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"Today Rebel Wilson celebrated her 29th birthday for the fifth time. And I totally get why."

Have you ever been tempted to lie about your age?  If yes, you are in some very good company.

Aussie actress Rebel Wilson has just turned 29. Apparently.

I say ‘apparently’, not because I think she looks or acts any older or younger than that but because the world seems confused about Rebel’s exact age.

When Rebel spoke to Lisa Pryor for this article in the Sydney Morning Herald back in 2002, she was 22.

But when she spoke to the same publication two weeks ago, she was only 28.

She was also 28 when she spoke to The Age in 2008.

Now, I’m pretty bad at maths, but I know that’s not quite right. Also, Twitter is awash with rumours like this:

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But before you get upset about me picking on Rebel, or suggest I’m calling one of our most successful comedy exports a liar, I’m not.

It is perfectly possible that the journalists writing these stories misunderstood or misreported Rebel’s birthdate (Feb 3, 1986, according to Wikipedia, IMDB and biography.com,people).

Rebel Wilson rocking the red carpet.

I am not here to tell you definitively that Rebel Wilson is lying about her age. That is entirely her business, and I’m a huge admirer of what she has achieved, so really, she could be 102 and it wouldn’t matter.

Here is Rebel being fabulous at many ages (post continues after gallery):

But I am here to tell you that I absolutely understand why, in this supposed age of honesty, confession and declarations that “40 is the new 30”, a smart and talented woman might just find herself tempted to do exactly that.

If I could lie about my age, I would. I can’t, because if I lie about anything much, I go red to my temples and start to stutter. I was not born with a poker face. But I have reached a number where I hate telling people how old I am, and if I can possibly avoid it, I do.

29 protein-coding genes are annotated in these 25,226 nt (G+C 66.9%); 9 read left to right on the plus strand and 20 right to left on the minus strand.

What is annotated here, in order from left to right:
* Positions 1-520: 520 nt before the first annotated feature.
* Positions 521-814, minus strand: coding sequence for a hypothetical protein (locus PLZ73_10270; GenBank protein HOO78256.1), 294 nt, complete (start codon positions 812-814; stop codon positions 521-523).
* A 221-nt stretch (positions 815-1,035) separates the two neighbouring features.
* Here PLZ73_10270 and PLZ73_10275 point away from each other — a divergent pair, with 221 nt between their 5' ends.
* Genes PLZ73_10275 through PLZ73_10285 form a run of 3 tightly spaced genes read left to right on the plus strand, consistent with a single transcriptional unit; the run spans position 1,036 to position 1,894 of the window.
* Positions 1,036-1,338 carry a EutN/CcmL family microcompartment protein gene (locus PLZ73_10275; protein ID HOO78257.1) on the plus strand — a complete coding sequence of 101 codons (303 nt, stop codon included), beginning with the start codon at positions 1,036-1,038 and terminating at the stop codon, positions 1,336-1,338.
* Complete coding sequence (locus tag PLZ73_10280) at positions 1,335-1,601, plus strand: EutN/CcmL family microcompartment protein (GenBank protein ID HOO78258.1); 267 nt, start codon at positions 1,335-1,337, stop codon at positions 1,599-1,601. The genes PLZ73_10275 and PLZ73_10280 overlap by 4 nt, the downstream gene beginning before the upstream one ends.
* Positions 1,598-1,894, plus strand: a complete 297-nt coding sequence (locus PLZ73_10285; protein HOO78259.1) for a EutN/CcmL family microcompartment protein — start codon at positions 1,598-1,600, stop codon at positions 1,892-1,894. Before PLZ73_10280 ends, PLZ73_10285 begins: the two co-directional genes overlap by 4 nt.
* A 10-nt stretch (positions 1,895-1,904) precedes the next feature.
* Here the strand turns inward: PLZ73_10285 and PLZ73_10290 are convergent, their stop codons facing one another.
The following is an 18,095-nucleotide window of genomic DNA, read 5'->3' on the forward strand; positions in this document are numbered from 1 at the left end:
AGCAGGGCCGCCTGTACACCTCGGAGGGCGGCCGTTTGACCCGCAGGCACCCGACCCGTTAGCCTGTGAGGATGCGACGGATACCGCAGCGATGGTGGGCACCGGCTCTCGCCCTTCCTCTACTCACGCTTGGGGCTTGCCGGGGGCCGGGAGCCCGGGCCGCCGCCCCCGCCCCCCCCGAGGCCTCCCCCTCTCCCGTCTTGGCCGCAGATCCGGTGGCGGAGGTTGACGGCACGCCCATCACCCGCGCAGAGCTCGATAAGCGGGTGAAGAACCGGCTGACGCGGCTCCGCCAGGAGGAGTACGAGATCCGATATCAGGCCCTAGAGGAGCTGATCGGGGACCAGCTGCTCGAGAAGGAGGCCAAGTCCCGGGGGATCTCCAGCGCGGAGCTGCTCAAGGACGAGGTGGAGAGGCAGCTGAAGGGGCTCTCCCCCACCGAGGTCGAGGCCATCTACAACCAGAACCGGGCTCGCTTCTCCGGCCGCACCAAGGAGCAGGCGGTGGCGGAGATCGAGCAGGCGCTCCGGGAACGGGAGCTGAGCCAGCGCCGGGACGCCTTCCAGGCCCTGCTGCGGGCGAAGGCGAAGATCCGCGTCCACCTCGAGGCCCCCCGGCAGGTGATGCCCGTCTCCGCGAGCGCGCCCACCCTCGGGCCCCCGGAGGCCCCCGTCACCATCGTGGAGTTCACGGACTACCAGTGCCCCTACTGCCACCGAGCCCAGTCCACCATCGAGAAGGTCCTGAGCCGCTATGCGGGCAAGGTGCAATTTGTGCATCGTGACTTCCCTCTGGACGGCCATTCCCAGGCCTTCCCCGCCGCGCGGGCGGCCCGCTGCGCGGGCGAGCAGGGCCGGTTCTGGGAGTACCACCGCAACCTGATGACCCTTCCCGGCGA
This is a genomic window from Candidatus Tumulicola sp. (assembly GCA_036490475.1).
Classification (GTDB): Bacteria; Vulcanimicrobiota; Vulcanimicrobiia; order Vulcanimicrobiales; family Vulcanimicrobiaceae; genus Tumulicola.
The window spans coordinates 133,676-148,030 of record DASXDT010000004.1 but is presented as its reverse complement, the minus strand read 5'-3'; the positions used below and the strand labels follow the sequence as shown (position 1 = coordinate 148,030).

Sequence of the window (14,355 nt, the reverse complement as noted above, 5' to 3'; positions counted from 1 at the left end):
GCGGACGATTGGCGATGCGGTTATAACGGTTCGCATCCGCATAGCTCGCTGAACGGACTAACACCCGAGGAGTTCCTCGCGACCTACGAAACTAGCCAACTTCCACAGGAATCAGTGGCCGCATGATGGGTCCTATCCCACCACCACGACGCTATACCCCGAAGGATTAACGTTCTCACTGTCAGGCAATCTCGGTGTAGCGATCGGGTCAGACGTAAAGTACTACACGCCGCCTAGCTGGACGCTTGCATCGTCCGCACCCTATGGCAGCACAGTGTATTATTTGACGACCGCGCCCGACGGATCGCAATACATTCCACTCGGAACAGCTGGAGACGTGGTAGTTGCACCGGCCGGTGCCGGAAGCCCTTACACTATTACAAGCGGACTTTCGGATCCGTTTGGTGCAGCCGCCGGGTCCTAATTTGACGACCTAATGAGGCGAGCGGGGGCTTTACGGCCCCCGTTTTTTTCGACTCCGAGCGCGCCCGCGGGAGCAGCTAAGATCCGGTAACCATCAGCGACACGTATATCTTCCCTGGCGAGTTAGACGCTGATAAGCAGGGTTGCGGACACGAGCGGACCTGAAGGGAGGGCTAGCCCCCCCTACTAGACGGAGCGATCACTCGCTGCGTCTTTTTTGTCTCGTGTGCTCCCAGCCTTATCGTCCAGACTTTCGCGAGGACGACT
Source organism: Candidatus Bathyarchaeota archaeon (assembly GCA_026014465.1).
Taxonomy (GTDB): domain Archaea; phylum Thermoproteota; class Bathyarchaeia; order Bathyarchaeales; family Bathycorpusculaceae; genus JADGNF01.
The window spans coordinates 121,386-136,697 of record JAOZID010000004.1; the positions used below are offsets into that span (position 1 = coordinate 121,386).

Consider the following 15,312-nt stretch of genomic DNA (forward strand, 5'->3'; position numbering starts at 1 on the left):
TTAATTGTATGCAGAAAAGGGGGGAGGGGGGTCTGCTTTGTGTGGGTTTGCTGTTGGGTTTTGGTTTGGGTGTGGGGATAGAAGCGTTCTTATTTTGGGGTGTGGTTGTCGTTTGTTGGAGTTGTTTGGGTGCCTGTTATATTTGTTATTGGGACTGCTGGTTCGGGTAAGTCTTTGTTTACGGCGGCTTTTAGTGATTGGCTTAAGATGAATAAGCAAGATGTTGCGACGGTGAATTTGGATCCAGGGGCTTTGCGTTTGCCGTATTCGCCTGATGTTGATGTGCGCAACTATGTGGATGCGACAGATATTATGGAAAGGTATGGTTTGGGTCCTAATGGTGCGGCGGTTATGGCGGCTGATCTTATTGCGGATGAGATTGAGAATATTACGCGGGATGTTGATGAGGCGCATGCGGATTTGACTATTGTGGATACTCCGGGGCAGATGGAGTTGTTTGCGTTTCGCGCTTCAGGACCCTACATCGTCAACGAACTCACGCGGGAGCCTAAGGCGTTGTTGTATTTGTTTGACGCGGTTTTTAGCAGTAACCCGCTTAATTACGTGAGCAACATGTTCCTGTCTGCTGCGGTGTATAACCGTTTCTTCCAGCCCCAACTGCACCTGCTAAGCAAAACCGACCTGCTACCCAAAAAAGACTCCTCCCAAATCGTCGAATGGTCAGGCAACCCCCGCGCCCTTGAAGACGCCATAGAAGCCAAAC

Of course, I know that lying about your age is  a ridiculous affectation, a gross vanity and an insult to those robbed of the chance to grow old.

Of course, I know that any shame about ageing is shallow, entirely foolish and something to be conquered.

But I can’t help it – I’m trying to shake it off, but age matters. It doesn’t matter to the people who know and love you, but it matters to the outside world.

Holly Wainright, pictured with colleague Jamila Rizvi. Who is 28 (but for real).

Think about it. Think about the assumptions you make about, let’s say, a 40-year-old woman, as opposed to a 20-year-old one. Think about what you imagine she looks like, what she will have achieved in her life, what kind of home life she might have, what kind of job she might want, what kind of money she might have in the bank.

Which one of those women do you imagine will be more enthusiastic, more energetic, more athletic, more ambitious?

Which one do you think would be more motherly, more established, more settled, more serene?

Rebel Wilson rocked a $66 Asos dress on the red carpet last night.